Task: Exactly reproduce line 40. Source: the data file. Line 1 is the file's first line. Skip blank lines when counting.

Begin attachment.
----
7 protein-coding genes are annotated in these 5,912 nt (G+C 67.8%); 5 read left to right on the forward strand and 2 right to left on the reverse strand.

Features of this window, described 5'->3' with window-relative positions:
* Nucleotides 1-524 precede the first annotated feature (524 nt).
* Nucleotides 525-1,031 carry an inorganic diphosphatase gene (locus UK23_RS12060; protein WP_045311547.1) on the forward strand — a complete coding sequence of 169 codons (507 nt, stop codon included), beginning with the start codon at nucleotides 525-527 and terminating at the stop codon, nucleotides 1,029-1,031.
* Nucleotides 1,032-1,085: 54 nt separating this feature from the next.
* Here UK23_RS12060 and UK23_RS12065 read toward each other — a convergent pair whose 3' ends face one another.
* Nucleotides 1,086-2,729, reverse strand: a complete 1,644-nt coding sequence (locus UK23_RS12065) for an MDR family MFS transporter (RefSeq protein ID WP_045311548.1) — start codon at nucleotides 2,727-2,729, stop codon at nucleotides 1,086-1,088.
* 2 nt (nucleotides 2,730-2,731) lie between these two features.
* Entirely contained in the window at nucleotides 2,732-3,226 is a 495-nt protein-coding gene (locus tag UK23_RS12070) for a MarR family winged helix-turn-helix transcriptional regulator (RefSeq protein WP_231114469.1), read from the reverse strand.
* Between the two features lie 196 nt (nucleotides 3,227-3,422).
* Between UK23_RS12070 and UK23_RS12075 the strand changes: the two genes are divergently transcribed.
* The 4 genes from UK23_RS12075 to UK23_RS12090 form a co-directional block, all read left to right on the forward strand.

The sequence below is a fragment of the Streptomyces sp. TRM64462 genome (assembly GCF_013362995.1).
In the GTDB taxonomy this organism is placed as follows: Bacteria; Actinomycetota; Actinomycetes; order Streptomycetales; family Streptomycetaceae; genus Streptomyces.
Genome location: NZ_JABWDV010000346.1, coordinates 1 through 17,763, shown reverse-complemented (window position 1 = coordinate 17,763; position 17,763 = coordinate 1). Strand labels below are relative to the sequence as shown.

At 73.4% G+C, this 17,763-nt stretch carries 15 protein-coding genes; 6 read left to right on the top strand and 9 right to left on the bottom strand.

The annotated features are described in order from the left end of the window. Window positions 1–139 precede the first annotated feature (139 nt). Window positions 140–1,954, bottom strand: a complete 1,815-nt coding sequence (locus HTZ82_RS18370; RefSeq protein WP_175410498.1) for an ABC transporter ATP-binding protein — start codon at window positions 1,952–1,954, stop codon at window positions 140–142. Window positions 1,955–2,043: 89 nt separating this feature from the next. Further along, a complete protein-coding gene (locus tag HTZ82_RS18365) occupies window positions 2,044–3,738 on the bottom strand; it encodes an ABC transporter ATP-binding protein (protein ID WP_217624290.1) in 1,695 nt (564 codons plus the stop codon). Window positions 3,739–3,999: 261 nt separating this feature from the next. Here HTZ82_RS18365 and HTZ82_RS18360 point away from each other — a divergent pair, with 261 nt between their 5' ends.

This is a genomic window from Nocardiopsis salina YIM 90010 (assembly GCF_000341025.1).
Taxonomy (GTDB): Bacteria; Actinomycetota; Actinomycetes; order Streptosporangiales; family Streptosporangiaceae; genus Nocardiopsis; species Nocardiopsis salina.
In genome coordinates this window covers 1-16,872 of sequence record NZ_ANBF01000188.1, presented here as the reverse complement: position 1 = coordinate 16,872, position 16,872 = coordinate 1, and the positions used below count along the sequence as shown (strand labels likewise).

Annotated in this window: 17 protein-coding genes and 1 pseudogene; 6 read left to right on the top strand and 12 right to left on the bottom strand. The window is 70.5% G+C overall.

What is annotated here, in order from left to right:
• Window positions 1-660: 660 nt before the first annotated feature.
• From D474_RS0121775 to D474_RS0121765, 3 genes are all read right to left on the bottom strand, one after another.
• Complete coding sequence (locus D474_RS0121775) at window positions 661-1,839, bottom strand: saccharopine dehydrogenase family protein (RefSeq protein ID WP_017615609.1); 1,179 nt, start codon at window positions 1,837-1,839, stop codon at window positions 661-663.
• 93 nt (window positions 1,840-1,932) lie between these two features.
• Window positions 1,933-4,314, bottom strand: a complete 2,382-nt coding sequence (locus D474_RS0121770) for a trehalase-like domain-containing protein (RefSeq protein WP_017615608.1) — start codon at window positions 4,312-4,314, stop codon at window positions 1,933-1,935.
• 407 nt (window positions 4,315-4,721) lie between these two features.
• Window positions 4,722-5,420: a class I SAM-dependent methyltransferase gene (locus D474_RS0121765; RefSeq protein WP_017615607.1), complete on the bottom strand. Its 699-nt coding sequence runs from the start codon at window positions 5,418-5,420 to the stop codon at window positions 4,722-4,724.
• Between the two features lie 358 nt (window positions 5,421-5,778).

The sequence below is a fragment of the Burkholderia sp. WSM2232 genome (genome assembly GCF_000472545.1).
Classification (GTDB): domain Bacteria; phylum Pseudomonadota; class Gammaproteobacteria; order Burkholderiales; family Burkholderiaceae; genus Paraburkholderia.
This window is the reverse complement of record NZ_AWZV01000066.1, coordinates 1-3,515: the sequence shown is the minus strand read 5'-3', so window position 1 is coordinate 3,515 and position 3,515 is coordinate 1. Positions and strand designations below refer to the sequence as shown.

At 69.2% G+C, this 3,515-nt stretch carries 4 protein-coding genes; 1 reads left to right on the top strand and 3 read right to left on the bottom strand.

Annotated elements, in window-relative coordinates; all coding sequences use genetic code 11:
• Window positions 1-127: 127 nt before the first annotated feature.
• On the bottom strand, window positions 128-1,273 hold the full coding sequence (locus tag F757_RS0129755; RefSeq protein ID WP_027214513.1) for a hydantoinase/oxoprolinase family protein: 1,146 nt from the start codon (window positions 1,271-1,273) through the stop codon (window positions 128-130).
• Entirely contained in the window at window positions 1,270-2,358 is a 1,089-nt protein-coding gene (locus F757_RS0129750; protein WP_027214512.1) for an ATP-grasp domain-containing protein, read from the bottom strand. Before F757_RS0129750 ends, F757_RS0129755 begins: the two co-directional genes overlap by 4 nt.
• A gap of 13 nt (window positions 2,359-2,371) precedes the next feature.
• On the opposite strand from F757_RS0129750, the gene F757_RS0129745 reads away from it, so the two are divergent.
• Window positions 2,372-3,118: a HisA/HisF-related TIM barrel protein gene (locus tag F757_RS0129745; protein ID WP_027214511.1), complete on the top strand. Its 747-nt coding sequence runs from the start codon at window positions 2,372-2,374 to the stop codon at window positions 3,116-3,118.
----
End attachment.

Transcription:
• On the opposite strand from F757_RS0129750, the gene F757_RS0129745 reads away from it, so the two are divergent.